On arriving at the middle gate Walley found that his hammer was missing. He went back a few yards along the gate to borrow one from the four rippers, Clement Gladstone Moores, Gladstone Ledger, Ernest Stephenson and Patrick Harrison who were stripping off their clothes ready for work. These rippers had came inbye a short way along the No.3 South Level and then through the manhole door in the slit leading to the No.4 middle gate and then along the gate to 50 yards from their working place in the ripping of that gate.

Walley got his hammer and returned to the machine. He then examined the switch handle, looked to see that the clutch was out, saw that the pummel casing was clear and no dirt in it and knelt down to start changing the picks with Patrick Harrison, who had come outbye, watching him. He had changed only one pick when there was a blast which came down the face. He was blown over the machine and the whole place became filled with dense smoke and dust but he did not see any flame. He heard Harrison groaning and Moores shouting they were to lie down. Moores also asked where Harrison was and Walley answered that he was there but he could not find him. Moores came and got Harrison and they, with Ledger and Stephenson, made their way out of the middle gate and eventually came through the manhole door into No.3 South Level. That door was shut when they got to it and there was brattice sheet fastened on the door frame.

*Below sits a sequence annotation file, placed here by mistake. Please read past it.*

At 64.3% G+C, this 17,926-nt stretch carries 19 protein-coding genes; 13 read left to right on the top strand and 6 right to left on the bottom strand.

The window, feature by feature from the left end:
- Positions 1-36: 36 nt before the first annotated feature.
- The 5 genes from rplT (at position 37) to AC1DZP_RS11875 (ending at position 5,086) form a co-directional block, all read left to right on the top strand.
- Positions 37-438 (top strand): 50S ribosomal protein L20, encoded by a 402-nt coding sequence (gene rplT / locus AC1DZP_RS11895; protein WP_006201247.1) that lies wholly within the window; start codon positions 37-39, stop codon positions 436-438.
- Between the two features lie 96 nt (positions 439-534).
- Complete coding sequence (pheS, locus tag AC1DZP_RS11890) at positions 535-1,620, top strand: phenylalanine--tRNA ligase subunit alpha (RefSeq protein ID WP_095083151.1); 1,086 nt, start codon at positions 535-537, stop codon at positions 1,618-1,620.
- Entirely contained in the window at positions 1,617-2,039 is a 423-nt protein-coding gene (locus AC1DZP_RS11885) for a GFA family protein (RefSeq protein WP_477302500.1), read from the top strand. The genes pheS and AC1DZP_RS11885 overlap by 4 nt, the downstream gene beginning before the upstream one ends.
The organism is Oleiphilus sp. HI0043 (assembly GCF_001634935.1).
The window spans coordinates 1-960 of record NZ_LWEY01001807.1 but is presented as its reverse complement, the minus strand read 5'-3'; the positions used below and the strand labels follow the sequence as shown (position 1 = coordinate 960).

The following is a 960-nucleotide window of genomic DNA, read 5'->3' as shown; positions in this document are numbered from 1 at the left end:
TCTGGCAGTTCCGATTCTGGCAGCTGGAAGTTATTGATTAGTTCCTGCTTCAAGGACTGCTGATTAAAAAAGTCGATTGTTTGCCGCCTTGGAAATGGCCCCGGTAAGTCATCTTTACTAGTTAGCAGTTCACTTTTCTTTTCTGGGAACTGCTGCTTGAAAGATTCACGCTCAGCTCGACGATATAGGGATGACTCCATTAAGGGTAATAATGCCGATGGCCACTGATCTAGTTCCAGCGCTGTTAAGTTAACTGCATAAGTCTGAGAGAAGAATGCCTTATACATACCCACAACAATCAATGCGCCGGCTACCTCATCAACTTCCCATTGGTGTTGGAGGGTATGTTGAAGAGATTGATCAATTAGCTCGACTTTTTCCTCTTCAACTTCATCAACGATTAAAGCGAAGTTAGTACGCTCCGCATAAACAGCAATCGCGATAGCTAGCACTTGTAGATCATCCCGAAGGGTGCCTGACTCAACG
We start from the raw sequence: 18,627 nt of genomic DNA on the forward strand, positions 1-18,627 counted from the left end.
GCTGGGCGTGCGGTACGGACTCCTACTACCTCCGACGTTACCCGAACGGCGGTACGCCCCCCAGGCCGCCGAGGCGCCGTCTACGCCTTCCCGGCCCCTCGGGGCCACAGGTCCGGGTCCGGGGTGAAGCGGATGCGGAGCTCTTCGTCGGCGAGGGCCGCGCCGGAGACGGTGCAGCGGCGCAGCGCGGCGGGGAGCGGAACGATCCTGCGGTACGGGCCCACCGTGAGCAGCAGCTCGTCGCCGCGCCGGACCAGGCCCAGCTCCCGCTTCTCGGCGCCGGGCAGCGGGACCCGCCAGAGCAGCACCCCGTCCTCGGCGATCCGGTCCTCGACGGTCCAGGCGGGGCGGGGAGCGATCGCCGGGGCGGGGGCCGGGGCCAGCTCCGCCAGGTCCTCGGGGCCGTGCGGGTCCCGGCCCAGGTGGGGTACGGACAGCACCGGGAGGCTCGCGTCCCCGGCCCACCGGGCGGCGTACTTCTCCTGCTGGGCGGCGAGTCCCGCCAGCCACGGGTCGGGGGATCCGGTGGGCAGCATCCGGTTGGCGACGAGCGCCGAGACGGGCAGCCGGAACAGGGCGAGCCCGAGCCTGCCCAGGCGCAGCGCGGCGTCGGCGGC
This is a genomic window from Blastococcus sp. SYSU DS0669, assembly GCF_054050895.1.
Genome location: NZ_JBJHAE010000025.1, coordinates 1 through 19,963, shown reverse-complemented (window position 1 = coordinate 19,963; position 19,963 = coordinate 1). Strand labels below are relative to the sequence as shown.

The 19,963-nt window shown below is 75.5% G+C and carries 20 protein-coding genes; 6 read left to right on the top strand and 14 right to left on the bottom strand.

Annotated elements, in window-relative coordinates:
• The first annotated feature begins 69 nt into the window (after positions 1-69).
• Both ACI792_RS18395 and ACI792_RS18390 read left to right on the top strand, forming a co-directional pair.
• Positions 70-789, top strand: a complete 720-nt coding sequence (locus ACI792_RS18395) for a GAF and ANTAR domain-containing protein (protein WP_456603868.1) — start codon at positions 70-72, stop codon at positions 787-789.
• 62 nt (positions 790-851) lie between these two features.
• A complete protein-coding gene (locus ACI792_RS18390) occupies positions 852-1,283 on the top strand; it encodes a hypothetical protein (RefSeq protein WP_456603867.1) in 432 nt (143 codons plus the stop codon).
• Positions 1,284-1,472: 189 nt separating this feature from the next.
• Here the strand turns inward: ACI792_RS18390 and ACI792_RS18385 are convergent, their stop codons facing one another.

Walley said that the explosion occurred not more than 10 to 15 minutes after he left the airway gate. He felt no slackening of the ventilation and Harrison said there was plenty of air and he saw no flash or spark.

About 16 yards on the low side of the No.4 middle gate, John Williams was boring a shot hole and another borer, Amos Dransfield, was 40 yards further down the face. Two panshifters, James Nixon and George Betton Whewall were also at work on this face. Williams was killed and Whewall so badly injured that he died in hospital the same day but Dransfield gave evidence that he was looking down the face towards No.4 South level when a big gush of hot air came behind him and lifted him about three yards down the face. He also stated that there was nothing wrong with the ventilation before the explosion.